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Lions Roar : May 2010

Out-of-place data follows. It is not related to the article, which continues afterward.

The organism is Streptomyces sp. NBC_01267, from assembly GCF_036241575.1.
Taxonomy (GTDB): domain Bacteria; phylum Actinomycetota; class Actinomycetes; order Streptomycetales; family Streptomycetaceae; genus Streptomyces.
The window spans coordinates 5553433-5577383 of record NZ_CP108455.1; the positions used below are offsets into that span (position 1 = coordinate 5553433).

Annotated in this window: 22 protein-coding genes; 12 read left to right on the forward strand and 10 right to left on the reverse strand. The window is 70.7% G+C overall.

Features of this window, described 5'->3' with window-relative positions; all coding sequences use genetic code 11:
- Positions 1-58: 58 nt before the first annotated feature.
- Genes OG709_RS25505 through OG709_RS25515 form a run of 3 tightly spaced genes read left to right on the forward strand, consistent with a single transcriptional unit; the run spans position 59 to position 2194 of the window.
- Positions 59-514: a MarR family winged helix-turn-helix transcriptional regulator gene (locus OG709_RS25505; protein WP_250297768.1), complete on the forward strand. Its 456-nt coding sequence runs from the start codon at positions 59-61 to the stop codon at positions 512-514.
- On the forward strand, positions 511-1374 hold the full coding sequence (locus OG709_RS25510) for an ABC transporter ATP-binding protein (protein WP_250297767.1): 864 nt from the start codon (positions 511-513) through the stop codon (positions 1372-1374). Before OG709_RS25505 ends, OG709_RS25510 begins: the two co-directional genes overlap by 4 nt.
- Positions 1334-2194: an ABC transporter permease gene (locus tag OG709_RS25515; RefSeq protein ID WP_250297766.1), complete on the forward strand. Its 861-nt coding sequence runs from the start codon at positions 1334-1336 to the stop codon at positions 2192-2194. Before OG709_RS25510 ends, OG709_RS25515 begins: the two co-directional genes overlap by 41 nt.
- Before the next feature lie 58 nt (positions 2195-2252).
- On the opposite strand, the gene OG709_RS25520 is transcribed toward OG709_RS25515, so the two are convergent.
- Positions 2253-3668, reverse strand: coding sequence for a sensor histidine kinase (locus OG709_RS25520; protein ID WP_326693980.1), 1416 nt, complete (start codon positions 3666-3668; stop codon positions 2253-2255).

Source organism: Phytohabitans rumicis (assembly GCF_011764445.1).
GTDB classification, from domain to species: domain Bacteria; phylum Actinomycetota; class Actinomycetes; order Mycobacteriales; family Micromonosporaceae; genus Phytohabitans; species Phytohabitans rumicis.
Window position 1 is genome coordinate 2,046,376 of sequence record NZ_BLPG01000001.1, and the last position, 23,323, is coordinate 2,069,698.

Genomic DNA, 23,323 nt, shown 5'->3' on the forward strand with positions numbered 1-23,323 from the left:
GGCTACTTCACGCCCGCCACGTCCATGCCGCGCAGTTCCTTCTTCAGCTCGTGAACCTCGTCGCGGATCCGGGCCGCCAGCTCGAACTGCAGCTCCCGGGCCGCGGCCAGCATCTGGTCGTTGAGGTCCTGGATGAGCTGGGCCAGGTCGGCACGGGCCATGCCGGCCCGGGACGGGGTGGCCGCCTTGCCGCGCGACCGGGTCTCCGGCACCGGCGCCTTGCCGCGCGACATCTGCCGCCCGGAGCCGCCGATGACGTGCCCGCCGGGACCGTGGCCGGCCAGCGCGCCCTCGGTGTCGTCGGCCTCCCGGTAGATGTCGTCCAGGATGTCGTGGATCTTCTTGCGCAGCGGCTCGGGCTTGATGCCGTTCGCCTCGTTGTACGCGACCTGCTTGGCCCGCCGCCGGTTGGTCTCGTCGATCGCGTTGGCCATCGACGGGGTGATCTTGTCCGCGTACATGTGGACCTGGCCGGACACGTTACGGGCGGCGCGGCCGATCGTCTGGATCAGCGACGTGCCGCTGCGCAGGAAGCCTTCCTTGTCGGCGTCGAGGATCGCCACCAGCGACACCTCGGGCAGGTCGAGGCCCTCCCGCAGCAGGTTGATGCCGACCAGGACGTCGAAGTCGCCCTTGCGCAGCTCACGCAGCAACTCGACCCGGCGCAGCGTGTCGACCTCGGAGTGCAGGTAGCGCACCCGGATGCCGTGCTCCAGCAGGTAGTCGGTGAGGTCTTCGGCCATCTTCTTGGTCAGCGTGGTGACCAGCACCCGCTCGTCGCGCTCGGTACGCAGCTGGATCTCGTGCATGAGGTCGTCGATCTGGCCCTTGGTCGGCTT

strength and courage flood my cells. I repeat my mantra: “I am calm, I am poised... at the center of life’s storms, I stand serene.” It’s taken me forty-four years to get here. I’ve searched half the world for this feeling. and I know, of course, that it is fleeting. I don’t have a Zen master, a guru, or even, really, a religion. But neither did tu fu, Basho, miyamoto musashi, and count- less other poets and wanderers who made their way through hills and valleys, over mountains and rivers, to seek solace. they didn’t have to sit in a meditation hall and stare at a wall to look inside. they just looked around and paid attention to what was near them. their teachers were the mountains, riv- ers, rocks, and trees. their parents were mother Earth, father sky. then they woke up. or should I say, were awakened. I’m waiting for my epiphany. I’ve found ten thousand other ways to be a mother, but I’m still waiting for a child. Elegy I HavE a frIEnd who took his three-year-old boy up to the mountains in the Japanese countryside. the boy ran ahead excitedly, as little boys will do. there was a wooden foot- bridge. It hung over a steep ravine, a hundred feet deep. the boy ran ahead onto the footbridge. the footbridge was made of planks of old wood. not many people walked in the moun- tains anymore. there were gaps in the planks. Big gaps. the father watched. Every year on the date the boy died, my friend posts a me- morial picture of his son on his blog. the boy playing a drum set. standing in front of a samurai helmet. smiling for the camera. making the peace sign with both hands. no words, no commentary. only his son’s picture and the word “elegy.” to remember. to honor. life is not safe. I know that. nothing is certain. things we hope for, dream about, come or don’t come, and then are gone. I meet with my friend often. In our own ways we both mourn the children we do not have. somehow we have been drawn together in this strange world to mirror each other’s pain. to give each other comfort and hope. We will move on, our mutual presence seems to say. We give each other that. Heartlines my HusBand Is chonan. In Japan, this is a serious business. Chonan means the oldest son and heir to the family name and whatever fortune the family has acquired. While we’d been “away” in the paradise of northern california for ten years, his younger sister had been doing the dad’s cooking and laundry. But his sister, now in her thirties, wanted to start her own life—open her own business, move on. We couldn’t ask her to take care of the dad forever. It was shogo’s turn—our turn. I hadn’t wanted to go back to tokyo, the busy life, the pol- lution, the stress. But I loved my husband, and wanted to be with him. and I knew that a good marriage was based on compromise, even sacrifice. after all, the root of the word sacrifice is sacred. In the highest sense, to sacrifice is to do something completely for someone else, with no personal gain. as an independent american woman, that took some getting used to. and it was time to start a family. I’d gone about trying to have a child the way I’d gone about everything else in my life: one part perseverance, one part “trusting the process.” and I thought, as many do, that “if it’s meant to be, it will be.” I had a full, fantastic life and no regrets. But after eight years, I did something I’d never done before in quite the same way. I got down on my knees and prayed. and then my beloved aunt got cancer. Her one regret was that she did not have children. she worked all her life in child protective services, and had wanted to adopt. she urges me forward with a force and conviction that only impending death can render. I learn of an australian psychologist who adopted an infant in Japan. she gives me the name of the government agency— Jido sodan Jo. the application asks questions like: Why do you want a child? What kind of upbringing and education would you give it? What are the most important values you would share with a child? What about religion? filling out the application is challenging, but it is an opportunity for shogo and me to become very clear on what our values are. so we send in our application and wait. He is the opposite of other kids, who have to learn how to share. Because he grew up in an orphanage where everything is communal, he has no concept of personal ownership. 68 SHAMBHALA SUN MAY 2010